Stuart MacRae and Louise Welsh’s fourth work for Scottish Opera (and their first full-length opera) received its world premiere in Glasgow last night. While Anthropocene delivers on many levels, it isn’t quite the perfect package…yet. There’s fantastic potential for thrills and chills both dramatically and musically, but there’s an overriding feeling that the narrative and expected tension of the subject matter has been sacrificed due to uneven pacing.
Entrepreneur Harry King has financed a polar expedition on his state of the art vessel, King’s Anthropocene, an expedition to explore the origins of life on earth. As the ice encroaches, the team become trapped, tensions rise among the small crew and an eerie discovery emerges from the frozen depths.
While Act One firmly establishes each character, it outstays its welcome by a good twenty minutes: there’s unnecessary repetitive padding of the libretto and a uniform musical tone that fails to grip. On the reverse side, its final act comes to its denouement at a break-neck speed. That said there are some hauntingly beautiful musical moments, most particularly at the hands of Jennifer France as the being from the ice. Her gorgeous, ethereal soprano sends shivers down the spine. Less successful both dramatically and vocally are Mark Le Brocq’s Harry King and Sarah Champion as King’s daughter Daisy – each is underpowered vocally and over-acting dramatically.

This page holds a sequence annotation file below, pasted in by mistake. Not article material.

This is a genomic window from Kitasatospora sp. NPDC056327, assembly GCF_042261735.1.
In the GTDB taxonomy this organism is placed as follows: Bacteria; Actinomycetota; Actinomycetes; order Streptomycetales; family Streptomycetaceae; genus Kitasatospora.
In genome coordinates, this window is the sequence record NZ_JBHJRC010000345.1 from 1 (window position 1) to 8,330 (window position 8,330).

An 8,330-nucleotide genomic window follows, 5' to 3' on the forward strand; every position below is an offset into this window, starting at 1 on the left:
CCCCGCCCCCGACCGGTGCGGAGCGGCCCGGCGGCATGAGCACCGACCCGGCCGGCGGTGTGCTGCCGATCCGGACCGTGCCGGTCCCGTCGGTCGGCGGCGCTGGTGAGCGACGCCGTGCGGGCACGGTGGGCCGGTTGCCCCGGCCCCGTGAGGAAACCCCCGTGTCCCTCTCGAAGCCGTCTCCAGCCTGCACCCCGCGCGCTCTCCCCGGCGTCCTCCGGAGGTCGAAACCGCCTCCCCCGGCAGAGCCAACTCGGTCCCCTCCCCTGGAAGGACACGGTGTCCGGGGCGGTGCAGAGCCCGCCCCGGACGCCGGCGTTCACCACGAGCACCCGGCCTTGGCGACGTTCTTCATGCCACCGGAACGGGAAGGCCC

Samal Blak’s set and costume design, while functional, lacks the necessary detail that keeps the attention for the duration of a full-length work. Matthew Richardson’s direction is functional rather than original or thrilling.
The explorational of our Anthropocene age, science and technology interwoven with ancient beliefs and a touch of Frankenstein, all seem thrilling on paper, and it would have been a stunner had the dramatic potential been fully exploited. It feels like a case of what might have been.
Runs until 26 January at The Theatre Royal, Glasgow, then tours to The King’s Theatre, Edinburgh and the Hackney Empire, London.
IMAGES: James Glossop